Terrence McNally's travails on the British stage look unlikely to be eased entirely by London's first "Lisbon Traviata." The Off Broadway hit has taken 18 years, and a bewildering array of accents and mispronunciations, to make its steamy way to London. One uses the word "steamy" specifically in this case, to describe THE opening night.
Terrence McNally’s travails on the British stage look unlikely to be eased entirely by London’s first “Lisbon Traviata.” The Off Broadway hit has taken 18 years, and a bewildering array of accents and mispronunciations, to make its steamy way to London. One uses the word “steamy” specifically in this case, to describe opening night at a packed King’s Head, the North London pub theater that doubles as a sauna. The luckiest person on the small if (in Lisa Lillywhite’s adroit set design) cunningly appointed stage was Tristan Gemmill, in a supporting role requiring him to wear nothing but underpants for most of the second act. A cramped and sweltering public had no such option.
Gemmill proves more than welcome for a second reason. He lends authenticity to a hard-working but rather wearing production from director Stephen Henry that is in noticeably short supply of it. While one never doubts the verve brought to every camp flourish of British thesp David Bamber, playing the Maria-Callas-obsessed Mendy (a part famously originated by Nathan Lane), Americans, at least, may feel done in by 2½ hours of sounds, stresses and names that are just, well, off. We keep hearing about a recording of “Travia-duh” and its central character, Violedduh. Is a T too much to ask?
The other aural missteps are too numerous to mention, though “Parsifal,” “La Rondine,” “Cosi” (“Cozy”?, anyone), the publishing house Knopf and the first name of opera diva Teresa Stratas are just a few of the countless proper nouns that might survive being mangled rather less if the characters mouthing them weren’t supposed to be such avid opera buffs. (Someone must have put co-star Marcus D’Amico right at the intermission about Montserrat Caballe; after fumbling with her surname in the first act, he was spot-on in the second.)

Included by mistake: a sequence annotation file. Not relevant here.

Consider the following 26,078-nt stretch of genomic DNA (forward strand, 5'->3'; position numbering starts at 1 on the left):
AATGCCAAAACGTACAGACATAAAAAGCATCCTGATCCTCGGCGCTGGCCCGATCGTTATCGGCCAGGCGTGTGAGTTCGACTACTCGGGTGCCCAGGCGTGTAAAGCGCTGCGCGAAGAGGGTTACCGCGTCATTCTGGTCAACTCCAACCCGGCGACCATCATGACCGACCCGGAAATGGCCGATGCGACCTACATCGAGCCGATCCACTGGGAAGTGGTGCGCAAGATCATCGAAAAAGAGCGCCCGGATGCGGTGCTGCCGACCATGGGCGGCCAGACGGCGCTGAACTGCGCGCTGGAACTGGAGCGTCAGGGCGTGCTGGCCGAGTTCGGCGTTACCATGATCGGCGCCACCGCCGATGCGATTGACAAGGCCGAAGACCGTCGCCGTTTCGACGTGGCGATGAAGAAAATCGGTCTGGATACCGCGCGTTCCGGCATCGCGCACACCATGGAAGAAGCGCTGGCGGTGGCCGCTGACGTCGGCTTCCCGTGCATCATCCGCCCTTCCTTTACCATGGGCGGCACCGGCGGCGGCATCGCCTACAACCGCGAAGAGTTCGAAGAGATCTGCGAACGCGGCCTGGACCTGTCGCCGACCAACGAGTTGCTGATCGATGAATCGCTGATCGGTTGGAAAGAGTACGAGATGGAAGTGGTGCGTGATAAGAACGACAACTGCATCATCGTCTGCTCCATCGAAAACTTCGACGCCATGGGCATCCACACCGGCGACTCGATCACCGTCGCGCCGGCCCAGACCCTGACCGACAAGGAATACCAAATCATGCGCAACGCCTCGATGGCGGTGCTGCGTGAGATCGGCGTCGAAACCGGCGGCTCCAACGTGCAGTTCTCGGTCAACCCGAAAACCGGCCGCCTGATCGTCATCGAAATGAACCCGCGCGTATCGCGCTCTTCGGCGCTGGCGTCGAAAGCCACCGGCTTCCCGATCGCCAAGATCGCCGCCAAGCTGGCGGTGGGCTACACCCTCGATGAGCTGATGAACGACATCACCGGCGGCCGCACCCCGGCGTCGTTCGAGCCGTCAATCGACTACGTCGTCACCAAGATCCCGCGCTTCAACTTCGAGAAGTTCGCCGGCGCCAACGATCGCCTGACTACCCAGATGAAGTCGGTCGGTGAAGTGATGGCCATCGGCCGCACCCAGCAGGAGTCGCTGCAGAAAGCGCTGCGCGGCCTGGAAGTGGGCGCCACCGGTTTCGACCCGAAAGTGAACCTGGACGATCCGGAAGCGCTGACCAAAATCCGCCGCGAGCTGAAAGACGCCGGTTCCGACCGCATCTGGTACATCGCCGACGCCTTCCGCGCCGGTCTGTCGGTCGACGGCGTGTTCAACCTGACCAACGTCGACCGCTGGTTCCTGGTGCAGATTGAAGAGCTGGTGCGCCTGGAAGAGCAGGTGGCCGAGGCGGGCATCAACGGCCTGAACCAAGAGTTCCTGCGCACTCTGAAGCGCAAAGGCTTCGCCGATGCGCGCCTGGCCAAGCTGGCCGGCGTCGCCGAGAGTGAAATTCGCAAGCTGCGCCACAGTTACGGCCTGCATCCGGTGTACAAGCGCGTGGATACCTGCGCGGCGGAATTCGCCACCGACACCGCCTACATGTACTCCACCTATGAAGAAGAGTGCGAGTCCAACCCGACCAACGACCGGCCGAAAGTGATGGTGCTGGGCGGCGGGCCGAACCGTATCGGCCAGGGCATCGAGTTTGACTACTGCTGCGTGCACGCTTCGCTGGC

After a while you begin to feel as if the cast is annotating one of McNally’s livelier plays rather than inhabiting it, though Bamber, for one, must be having fun playing the opposite end of the gay-hysterical spectrum from Guy, the pent-up Englishman in “My Night With Reg,” for which he won an Olivier.
Mendy is the hand-wringing cyclone at the heart of “Lisbon Traviata,” or so you could be forgiven for thinking throughout the first act. Making his way breathlessly around his apartment, wrists flapping as he decrees, “I’m not in the mood for verismo,” when faced with the prospect of “Andrea Chenier,” Mendy cracks jokes while his heart just silently cracks. For there, sharing his obsessions, is the friend, D’Amico’s comparatively calmly spoken Stephen, whom Mendy would like to have sharing his bed. Small wonder this human pinwheel finds a soulmate of sorts in Callas: Not for nothing do we learn that “la divina” died age 54 in Paris, “her only companion: loneliness.”
The second act shifts the focus to the lonely Stephen, who is revealed to be husbanding furies of virtually operatic force that are brought out into the open once he is abandoned by Paul (Gemmill), a much-in-demand doctor and Stephen’s all-but-husband of eight years. Although Mendy makes a fur-attired stir during his second-act cameo, the act is given over to a more conventional settling of scores — until this play’s long-controversial ending, which D’Amico plays with a poignance enabling you to see every haunted chamber of Stephen’s aching soul.
Whether the ending adds up remains as debatable as ever, especially for those of us who may not feel that life follows a path laid out by opera. (This may be the only play ever written where Berg’s “Wozzeck” actually leads to blows.) Often accused of special pleading by Brits in the past, McNally here runs the risk of succumbing to blatant melodrama, especially since “The Lisbon Traviata” is not itself an opera but, at core, a very particular snapshot of Manhattan during the advent of the CD — and the full onslaught of AIDS.
The second act is where Stephen’s sense of betrayal and loss burst forth, but it is the first that will always win over auds. Who could resist a remark like, “Why settle for ‘The Sound of Music’ when you could have ‘Dialogue of the Carmelites’?” But one could just as well ask, why settle for imitative versions of McNally when one can continue to hope for the real thing? This production gives you the outlines of the play, which only those with long Off Broadway memories will be able to fill in.